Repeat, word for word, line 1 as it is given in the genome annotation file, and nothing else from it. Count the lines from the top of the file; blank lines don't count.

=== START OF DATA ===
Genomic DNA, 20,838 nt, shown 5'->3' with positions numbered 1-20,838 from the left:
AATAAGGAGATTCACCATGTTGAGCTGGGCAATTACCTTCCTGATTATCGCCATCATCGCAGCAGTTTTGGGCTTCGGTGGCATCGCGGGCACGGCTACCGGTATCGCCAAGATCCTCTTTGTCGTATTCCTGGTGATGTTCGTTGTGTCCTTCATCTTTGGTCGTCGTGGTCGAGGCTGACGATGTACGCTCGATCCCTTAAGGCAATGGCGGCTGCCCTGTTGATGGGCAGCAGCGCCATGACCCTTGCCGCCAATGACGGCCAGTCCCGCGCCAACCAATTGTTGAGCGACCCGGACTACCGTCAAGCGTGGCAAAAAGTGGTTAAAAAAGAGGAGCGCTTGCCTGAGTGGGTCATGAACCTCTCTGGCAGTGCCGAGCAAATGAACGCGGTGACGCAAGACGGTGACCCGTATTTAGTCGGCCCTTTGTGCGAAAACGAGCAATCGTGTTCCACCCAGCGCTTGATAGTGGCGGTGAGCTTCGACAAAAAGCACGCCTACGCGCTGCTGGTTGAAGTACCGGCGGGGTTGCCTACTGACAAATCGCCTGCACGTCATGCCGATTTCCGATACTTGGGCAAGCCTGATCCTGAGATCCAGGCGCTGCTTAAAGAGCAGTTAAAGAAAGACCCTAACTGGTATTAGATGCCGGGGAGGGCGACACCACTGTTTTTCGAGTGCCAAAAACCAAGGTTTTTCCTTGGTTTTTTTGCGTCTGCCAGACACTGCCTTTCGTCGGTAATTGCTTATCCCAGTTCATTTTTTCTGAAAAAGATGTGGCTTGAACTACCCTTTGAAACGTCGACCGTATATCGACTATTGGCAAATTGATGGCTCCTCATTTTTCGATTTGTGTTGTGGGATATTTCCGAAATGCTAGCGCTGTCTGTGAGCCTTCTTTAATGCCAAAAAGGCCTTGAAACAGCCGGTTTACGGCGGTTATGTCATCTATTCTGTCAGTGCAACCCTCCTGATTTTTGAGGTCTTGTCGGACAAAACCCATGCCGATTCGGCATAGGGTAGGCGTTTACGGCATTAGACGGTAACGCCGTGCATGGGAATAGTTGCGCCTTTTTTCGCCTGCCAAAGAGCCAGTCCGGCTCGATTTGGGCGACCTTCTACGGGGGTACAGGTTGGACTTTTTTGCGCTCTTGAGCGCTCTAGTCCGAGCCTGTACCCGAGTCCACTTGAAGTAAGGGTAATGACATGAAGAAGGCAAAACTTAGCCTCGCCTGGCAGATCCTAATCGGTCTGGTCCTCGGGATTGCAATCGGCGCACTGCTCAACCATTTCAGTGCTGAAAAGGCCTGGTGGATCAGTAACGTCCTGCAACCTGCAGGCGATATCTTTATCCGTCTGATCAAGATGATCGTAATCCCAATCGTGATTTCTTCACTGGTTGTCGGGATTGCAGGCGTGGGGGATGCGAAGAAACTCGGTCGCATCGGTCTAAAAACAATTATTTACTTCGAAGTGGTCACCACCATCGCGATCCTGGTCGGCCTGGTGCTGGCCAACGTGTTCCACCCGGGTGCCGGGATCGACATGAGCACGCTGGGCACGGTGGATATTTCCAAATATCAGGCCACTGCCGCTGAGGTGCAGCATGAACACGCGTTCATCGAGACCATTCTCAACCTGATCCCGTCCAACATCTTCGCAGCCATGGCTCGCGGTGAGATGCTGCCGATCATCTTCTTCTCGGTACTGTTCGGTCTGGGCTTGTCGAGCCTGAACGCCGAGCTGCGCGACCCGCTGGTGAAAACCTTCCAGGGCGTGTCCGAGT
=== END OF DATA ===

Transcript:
Genomic DNA, 20,838 nt, shown 5'->3' with positions numbered 1-20,838 from the left: